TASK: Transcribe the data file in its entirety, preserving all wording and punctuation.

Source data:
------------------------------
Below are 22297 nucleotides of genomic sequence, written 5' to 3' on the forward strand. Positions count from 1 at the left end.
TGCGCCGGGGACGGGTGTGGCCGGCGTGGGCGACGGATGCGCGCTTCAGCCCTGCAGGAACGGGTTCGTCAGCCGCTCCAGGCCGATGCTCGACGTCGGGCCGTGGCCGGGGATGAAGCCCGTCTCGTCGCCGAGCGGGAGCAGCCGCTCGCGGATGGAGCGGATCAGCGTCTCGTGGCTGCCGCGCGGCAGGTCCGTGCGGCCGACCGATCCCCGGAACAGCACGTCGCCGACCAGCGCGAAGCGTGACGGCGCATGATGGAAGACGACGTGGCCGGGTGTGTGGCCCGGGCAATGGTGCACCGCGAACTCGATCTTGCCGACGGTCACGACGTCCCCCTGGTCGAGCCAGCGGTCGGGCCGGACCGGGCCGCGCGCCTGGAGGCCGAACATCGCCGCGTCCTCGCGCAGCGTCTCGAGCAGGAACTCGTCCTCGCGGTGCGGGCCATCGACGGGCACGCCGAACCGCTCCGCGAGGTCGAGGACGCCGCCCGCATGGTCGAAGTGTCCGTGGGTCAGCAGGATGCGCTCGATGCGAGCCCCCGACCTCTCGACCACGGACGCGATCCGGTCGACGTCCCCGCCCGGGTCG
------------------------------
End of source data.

Below are 22297 nucleotides of genomic sequence, written 5' to 3' on the forward strand. Positions count from 1 at the left end.
TGCGCCGGGGACGGGTGTGGCCGGCGTGGGCGACGGATGCGCGCTTCAGCCCTGCAGGAACGGGTTCGTCAGCCGCTCCAGGCCGATGCTCGACGTCGGGCCGTGGCCGGGGATGAAGCCCGTCTCGTCGCCGAGCGGGAGCAGCCGCTCGCGGATGGAGCGGATCAGCGTCTCGTGGCTGCCGCGCGGCAGGTCCGTGCGGCCGACCGATCCCCGGAACAGCACGTCGCCGACCAGCGCGAAGCGTGACGGCGCATGATGGAAGACGACGTGGCCGGGTGTGTGGCCCGGGCAATGGTGCACCGCGAACTCGATCTTGCCGACGGTCACGACGTCCCCCTGGTCGAGCCAGCGGTCGGGCCGGACCGGGCCGCGCGCCTGGAGGCCGAACATCGCCGCGTCCTCGCGCAGCGTCTCGAGCAGGAACTCGTCCTCGCGGTGCGGGCCATCGACGGGCACGCCGAACCGCTCCGCGAGGTCGAGGACGCCGCCCGCATGGTCGAAGTGTCCGTGGGTCAGCAGGATGCGCTCGATGCGAGCCCCCGACCTCTCGACCACGGACGCGATCCGGTCGACGTCCCCGCCCGGGTCG